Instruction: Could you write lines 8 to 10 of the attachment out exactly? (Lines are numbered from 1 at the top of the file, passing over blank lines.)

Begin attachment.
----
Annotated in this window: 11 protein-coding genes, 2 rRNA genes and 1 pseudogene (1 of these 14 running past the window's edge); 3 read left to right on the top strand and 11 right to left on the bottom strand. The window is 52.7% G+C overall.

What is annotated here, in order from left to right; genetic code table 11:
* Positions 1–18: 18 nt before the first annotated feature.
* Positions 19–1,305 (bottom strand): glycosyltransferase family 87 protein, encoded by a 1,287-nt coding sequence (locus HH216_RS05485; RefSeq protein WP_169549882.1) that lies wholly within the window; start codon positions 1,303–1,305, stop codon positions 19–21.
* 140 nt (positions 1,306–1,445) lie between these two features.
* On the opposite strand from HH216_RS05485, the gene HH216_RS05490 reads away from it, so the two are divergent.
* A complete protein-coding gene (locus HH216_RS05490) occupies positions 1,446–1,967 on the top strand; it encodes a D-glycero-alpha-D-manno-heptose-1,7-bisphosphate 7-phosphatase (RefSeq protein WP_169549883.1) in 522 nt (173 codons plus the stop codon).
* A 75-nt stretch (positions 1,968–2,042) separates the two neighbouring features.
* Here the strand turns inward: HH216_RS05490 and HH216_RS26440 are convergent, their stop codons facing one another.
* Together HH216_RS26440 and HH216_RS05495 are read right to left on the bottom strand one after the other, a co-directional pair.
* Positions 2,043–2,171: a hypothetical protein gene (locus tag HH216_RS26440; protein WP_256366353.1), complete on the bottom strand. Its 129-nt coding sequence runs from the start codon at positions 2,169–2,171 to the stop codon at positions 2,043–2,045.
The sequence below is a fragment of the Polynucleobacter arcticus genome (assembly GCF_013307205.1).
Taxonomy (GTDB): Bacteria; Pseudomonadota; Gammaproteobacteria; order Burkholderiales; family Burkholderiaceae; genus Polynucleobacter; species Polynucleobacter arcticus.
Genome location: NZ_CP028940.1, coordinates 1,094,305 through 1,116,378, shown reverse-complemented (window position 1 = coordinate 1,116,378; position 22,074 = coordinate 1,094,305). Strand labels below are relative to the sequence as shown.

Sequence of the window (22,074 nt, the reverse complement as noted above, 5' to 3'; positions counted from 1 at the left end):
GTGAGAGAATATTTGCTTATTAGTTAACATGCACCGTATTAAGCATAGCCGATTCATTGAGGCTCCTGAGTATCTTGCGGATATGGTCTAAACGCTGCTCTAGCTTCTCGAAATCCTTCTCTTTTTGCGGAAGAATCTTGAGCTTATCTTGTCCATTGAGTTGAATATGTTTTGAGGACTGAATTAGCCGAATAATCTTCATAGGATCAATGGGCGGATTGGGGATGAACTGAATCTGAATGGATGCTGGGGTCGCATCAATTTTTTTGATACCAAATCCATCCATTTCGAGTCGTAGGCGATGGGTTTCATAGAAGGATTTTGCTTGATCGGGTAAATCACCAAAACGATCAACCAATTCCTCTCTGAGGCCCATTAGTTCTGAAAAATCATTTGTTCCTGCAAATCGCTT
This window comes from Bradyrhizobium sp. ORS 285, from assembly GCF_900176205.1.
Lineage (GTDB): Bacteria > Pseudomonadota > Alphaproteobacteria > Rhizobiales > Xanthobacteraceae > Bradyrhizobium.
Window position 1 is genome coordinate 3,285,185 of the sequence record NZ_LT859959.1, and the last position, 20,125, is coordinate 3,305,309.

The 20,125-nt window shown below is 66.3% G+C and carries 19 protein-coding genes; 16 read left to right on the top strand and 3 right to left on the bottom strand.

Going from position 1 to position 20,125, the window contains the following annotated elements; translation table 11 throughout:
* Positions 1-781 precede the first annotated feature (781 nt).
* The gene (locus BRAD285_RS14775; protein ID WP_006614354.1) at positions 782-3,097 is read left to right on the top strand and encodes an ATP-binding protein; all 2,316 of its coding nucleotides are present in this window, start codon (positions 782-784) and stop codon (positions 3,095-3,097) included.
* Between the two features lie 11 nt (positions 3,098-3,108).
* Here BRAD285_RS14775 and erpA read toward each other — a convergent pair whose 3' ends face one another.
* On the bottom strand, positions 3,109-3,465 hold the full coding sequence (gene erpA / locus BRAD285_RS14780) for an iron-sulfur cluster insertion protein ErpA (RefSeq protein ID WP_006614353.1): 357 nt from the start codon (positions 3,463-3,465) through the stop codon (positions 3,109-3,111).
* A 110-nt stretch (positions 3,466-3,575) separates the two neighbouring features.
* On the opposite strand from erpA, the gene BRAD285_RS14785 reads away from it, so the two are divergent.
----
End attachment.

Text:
* A 75-nt stretch (positions 1,968–2,042) separates the two neighbouring features.
* Here the strand turns inward: HH216_RS05490 and HH216_RS26440 are convergent, their stop codons facing one another.
* Together HH216_RS26440 and HH216_RS05495 are read right to left on the bottom strand one after the other, a co-directional pair.